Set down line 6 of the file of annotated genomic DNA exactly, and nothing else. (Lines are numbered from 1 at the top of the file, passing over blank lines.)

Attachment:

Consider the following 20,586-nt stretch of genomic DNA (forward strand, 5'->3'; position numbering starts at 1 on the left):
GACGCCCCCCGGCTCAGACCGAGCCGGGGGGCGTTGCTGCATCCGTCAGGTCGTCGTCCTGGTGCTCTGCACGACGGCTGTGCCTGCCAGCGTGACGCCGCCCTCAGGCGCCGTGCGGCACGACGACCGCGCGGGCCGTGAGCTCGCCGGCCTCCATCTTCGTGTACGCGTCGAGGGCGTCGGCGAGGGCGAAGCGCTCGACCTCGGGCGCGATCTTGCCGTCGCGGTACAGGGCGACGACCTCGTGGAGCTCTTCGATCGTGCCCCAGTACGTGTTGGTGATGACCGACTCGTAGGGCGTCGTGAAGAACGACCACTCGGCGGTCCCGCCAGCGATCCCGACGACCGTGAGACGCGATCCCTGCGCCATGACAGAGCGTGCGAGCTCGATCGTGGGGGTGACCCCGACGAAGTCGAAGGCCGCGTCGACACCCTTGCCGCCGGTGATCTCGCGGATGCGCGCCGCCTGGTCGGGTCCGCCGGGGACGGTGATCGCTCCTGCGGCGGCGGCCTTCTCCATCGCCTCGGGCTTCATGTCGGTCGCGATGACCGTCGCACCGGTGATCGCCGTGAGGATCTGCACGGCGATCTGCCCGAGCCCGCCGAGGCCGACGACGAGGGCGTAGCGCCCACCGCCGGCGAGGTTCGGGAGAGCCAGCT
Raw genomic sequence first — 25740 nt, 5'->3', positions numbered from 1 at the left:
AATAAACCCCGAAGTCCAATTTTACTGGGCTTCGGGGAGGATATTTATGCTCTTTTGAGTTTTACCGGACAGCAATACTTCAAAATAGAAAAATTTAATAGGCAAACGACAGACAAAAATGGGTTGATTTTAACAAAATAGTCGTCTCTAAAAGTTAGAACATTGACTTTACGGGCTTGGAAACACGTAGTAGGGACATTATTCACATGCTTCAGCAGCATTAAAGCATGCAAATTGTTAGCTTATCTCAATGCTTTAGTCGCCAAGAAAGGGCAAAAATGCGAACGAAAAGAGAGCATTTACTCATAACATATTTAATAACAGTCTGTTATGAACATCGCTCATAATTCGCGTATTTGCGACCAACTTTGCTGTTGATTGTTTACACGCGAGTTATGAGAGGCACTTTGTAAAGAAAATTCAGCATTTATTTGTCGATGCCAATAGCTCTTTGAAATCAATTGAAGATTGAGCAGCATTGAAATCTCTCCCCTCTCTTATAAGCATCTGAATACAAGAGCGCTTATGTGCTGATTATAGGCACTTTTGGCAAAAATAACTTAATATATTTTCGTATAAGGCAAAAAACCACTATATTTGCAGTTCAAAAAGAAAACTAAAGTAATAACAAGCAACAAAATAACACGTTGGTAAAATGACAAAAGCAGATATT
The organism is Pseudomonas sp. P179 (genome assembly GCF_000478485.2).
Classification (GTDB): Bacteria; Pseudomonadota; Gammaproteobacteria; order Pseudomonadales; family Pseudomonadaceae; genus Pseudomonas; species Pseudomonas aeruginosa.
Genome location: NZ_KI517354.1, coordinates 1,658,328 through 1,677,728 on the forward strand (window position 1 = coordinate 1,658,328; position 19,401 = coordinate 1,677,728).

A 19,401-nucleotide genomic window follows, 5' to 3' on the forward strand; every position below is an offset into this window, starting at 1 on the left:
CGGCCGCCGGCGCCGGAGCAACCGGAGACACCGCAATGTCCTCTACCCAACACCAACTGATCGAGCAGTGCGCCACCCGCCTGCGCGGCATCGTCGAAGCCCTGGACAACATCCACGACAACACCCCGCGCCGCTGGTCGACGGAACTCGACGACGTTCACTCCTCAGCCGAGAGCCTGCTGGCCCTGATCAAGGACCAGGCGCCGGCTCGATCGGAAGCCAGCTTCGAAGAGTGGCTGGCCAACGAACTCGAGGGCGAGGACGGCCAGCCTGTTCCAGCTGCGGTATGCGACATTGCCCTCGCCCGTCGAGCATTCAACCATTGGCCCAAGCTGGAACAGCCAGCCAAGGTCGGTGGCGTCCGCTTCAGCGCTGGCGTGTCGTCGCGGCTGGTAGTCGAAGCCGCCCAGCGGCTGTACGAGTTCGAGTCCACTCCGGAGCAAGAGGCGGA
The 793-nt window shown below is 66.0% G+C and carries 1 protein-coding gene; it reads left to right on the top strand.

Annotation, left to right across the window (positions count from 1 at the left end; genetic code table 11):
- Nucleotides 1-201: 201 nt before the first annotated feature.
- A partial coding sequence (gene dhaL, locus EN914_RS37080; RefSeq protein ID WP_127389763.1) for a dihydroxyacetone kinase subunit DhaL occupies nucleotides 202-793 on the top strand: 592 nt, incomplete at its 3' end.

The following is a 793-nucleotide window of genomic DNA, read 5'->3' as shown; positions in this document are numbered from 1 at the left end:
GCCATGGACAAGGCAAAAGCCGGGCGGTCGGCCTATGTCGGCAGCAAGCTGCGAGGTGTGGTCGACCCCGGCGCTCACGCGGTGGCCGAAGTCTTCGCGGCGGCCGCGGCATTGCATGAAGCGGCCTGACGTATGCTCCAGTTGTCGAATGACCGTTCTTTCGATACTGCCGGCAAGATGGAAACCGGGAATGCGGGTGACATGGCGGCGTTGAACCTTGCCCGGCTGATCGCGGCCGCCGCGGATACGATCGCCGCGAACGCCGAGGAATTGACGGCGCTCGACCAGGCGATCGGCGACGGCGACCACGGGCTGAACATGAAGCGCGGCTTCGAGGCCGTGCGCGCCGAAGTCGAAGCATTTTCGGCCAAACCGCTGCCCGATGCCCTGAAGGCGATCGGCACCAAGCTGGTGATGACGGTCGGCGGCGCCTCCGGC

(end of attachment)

Classification (GTDB): Bacteria; Pseudomonadota; Gammaproteobacteria; order Pseudomonadales; family Pseudomonadaceae; genus Pseudomonas; species Pseudomonas aeruginosa.